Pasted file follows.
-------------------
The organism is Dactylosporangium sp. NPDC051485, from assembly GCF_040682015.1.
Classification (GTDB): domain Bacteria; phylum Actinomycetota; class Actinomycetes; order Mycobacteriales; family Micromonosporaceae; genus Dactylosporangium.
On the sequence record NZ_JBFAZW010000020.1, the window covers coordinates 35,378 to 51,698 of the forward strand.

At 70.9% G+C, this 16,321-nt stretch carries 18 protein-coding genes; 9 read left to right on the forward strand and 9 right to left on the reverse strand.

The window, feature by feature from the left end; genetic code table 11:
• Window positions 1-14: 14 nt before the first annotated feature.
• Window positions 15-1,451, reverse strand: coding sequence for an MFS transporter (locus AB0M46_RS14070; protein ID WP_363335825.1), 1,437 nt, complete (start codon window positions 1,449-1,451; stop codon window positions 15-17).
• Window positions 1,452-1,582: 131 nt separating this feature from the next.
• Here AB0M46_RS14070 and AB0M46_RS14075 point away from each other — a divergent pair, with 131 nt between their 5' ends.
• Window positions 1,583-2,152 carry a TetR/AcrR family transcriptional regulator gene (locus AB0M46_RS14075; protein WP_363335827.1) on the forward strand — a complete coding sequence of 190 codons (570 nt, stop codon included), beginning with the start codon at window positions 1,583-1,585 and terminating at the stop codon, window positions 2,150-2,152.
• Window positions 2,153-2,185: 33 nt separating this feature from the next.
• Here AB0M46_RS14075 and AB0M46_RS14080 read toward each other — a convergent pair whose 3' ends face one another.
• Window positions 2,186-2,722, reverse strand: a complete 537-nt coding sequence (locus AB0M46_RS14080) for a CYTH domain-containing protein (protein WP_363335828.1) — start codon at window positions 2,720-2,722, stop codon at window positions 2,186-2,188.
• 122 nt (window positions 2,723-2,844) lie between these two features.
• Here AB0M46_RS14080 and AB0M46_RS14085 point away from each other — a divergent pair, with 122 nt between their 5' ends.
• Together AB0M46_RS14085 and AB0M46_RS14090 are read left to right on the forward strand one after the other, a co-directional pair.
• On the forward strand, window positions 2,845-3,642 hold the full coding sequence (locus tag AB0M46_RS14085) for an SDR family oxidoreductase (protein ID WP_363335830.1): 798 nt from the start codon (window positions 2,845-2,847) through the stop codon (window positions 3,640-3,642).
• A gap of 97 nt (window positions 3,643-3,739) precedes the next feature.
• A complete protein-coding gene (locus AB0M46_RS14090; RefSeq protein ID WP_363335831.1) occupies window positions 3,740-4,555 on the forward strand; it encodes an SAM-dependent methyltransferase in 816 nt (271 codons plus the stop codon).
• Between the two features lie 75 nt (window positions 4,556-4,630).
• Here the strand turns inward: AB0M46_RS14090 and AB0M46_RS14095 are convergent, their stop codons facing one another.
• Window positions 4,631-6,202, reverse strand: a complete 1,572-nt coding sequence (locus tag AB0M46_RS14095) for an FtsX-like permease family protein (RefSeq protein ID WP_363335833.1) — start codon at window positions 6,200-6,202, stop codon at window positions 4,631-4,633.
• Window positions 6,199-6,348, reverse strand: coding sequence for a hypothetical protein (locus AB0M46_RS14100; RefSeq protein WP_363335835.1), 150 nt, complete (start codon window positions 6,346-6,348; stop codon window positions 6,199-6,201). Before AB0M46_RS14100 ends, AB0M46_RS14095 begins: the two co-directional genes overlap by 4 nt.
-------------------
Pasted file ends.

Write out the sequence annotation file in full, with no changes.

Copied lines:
The organism is Dactylosporangium sp. NPDC051485, from assembly GCF_040682015.1.
Classification (GTDB): domain Bacteria; phylum Actinomycetota; class Actinomycetes; order Mycobacteriales; family Micromonosporaceae; genus Dactylosporangium.
On the sequence record NZ_JBFAZW010000020.1, the window covers coordinates 35,378 to 51,698 of the forward strand.

At 70.9% G+C, this 16,321-nt stretch carries 18 protein-coding genes; 9 read left to right on the forward strand and 9 right to left on the reverse strand.

The window, feature by feature from the left end; genetic code table 11:
• Window positions 1-14: 14 nt before the first annotated feature.
• Window positions 15-1,451, reverse strand: coding sequence for an MFS transporter (locus AB0M46_RS14070; protein ID WP_363335825.1), 1,437 nt, complete (start codon window positions 1,449-1,451; stop codon window positions 15-17).
• Window positions 1,452-1,582: 131 nt separating this feature from the next.
• Here AB0M46_RS14070 and AB0M46_RS14075 point away from each other — a divergent pair, with 131 nt between their 5' ends.
• Window positions 1,583-2,152 carry a TetR/AcrR family transcriptional regulator gene (locus AB0M46_RS14075; protein WP_363335827.1) on the forward strand — a complete coding sequence of 190 codons (570 nt, stop codon included), beginning with the start codon at window positions 1,583-1,585 and terminating at the stop codon, window positions 2,150-2,152.
• Window positions 2,153-2,185: 33 nt separating this feature from the next.
• Here AB0M46_RS14075 and AB0M46_RS14080 read toward each other — a convergent pair whose 3' ends face one another.
• Window positions 2,186-2,722, reverse strand: a complete 537-nt coding sequence (locus AB0M46_RS14080) for a CYTH domain-containing protein (protein WP_363335828.1) — start codon at window positions 2,720-2,722, stop codon at window positions 2,186-2,188.
• 122 nt (window positions 2,723-2,844) lie between these two features.
• Here AB0M46_RS14080 and AB0M46_RS14085 point away from each other — a divergent pair, with 122 nt between their 5' ends.
• Together AB0M46_RS14085 and AB0M46_RS14090 are read left to right on the forward strand one after the other, a co-directional pair.
• On the forward strand, window positions 2,845-3,642 hold the full coding sequence (locus tag AB0M46_RS14085) for an SDR family oxidoreductase (protein ID WP_363335830.1): 798 nt from the start codon (window positions 2,845-2,847) through the stop codon (window positions 3,640-3,642).
• A gap of 97 nt (window positions 3,643-3,739) precedes the next feature.
• A complete protein-coding gene (locus AB0M46_RS14090; RefSeq protein ID WP_363335831.1) occupies window positions 3,740-4,555 on the forward strand; it encodes an SAM-dependent methyltransferase in 816 nt (271 codons plus the stop codon).
• Between the two features lie 75 nt (window positions 4,556-4,630).
• Here the strand turns inward: AB0M46_RS14090 and AB0M46_RS14095 are convergent, their stop codons facing one another.
• Window positions 4,631-6,202, reverse strand: a complete 1,572-nt coding sequence (locus tag AB0M46_RS14095) for an FtsX-like permease family protein (RefSeq protein ID WP_363335833.1) — start codon at window positions 6,200-6,202, stop codon at window positions 4,631-4,633.
• Window positions 6,199-6,348, reverse strand: coding sequence for a hypothetical protein (locus AB0M46_RS14100; RefSeq protein WP_363335835.1), 150 nt, complete (start codon window positions 6,346-6,348; stop codon window positions 6,199-6,201). Before AB0M46_RS14100 ends, AB0M46_RS14095 begins: the two co-directional genes overlap by 4 nt.